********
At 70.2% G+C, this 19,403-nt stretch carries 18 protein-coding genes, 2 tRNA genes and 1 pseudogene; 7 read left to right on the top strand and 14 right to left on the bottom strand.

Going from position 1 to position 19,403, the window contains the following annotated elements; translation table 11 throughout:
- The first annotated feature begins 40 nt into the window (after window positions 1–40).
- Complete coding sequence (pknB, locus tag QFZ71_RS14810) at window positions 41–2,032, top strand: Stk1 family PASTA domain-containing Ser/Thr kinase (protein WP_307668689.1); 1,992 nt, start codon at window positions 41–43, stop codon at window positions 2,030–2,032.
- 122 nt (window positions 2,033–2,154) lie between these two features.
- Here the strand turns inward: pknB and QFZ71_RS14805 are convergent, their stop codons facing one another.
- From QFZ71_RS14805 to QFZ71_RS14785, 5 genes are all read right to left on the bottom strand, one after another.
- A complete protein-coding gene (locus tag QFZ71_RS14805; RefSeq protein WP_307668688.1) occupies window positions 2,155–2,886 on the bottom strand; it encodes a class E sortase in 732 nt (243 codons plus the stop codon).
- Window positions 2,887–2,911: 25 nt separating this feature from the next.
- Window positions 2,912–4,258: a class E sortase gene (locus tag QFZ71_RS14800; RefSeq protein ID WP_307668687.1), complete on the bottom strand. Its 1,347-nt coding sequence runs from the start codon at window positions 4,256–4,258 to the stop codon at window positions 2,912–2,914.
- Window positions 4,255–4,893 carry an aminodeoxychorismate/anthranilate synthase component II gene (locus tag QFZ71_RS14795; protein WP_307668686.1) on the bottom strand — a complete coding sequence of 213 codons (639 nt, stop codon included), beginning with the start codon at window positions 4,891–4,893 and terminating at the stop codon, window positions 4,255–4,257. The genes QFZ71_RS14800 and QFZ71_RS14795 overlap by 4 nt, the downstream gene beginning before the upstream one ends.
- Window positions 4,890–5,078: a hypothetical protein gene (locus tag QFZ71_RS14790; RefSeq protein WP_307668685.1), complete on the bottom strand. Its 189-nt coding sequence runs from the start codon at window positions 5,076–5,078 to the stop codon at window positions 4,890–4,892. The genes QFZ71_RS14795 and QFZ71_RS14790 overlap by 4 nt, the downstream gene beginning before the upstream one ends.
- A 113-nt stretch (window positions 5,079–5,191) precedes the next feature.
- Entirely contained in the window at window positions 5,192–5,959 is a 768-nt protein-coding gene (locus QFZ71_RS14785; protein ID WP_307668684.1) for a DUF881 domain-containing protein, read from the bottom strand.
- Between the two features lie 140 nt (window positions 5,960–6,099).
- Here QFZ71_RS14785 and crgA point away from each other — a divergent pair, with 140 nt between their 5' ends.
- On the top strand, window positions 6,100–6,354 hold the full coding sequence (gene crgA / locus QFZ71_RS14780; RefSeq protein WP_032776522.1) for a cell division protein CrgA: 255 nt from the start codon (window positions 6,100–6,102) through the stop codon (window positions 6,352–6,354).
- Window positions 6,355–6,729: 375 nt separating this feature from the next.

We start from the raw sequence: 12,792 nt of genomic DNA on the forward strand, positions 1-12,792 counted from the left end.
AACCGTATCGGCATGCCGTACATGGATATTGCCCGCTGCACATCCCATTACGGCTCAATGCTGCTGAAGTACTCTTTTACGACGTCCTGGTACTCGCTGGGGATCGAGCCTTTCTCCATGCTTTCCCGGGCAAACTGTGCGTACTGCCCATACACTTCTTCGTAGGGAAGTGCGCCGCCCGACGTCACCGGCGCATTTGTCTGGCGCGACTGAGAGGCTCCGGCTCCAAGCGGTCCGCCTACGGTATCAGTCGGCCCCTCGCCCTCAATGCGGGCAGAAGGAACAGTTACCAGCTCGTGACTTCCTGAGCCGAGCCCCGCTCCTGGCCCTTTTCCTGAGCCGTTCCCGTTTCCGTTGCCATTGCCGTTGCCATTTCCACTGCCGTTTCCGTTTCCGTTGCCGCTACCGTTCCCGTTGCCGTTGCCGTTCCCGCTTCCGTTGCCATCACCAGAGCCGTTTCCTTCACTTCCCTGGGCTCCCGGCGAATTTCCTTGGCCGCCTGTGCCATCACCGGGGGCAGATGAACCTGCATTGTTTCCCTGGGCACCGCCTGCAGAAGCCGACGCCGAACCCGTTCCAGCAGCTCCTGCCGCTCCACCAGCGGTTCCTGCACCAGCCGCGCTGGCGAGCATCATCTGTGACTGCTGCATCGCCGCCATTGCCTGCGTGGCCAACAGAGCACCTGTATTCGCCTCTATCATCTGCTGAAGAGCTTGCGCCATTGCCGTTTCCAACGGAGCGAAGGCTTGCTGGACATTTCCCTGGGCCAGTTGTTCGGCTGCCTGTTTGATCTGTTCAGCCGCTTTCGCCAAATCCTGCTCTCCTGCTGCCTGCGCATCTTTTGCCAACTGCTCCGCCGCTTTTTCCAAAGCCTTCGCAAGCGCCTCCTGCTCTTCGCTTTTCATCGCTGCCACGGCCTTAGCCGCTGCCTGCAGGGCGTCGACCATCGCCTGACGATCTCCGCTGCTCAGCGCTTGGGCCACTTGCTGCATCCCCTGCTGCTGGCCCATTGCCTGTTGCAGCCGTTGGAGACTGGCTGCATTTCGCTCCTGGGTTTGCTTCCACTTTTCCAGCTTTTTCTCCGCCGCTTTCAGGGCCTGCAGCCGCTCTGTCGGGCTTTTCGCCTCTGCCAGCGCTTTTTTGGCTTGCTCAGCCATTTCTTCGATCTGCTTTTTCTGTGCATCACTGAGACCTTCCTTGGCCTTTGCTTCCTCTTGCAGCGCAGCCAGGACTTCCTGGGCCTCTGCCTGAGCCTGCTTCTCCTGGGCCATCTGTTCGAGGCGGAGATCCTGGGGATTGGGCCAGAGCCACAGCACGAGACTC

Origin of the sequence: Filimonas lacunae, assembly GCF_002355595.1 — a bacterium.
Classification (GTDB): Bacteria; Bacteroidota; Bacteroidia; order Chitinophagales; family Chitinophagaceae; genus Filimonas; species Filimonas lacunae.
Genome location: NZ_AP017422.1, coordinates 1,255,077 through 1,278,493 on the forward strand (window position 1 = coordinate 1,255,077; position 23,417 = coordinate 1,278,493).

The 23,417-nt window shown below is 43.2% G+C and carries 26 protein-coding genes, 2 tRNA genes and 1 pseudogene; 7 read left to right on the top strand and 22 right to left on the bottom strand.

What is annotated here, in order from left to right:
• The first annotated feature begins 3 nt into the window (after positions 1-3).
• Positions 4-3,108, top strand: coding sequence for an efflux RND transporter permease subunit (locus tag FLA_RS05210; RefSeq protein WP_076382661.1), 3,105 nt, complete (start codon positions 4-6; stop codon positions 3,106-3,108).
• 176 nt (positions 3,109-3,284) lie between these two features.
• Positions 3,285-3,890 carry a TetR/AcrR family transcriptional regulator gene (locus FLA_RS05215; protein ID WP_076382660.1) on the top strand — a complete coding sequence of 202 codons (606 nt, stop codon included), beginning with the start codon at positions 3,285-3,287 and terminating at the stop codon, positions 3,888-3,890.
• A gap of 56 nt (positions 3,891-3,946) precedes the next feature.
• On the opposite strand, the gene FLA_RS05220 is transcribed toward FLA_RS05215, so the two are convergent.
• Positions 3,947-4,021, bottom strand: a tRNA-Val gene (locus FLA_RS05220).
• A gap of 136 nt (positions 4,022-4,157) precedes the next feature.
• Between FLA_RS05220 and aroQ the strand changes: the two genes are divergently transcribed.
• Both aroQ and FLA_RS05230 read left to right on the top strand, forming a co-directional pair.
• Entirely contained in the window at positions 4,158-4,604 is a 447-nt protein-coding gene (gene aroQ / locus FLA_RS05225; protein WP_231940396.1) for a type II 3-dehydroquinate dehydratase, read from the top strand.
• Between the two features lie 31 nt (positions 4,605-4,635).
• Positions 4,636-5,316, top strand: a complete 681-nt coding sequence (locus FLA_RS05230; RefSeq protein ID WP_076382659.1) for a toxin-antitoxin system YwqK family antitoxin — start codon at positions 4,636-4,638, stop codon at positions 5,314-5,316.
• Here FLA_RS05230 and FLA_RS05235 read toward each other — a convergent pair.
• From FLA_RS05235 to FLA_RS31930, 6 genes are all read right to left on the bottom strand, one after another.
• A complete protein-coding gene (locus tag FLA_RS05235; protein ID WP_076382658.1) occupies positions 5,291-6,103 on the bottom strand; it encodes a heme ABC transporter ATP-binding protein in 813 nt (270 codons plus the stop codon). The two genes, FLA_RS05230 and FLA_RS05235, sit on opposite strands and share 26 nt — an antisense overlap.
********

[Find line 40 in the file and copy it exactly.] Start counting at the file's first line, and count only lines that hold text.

• From FLA_RS05235 to FLA_RS31930, 6 genes are all read right to left on the bottom strand, one after another.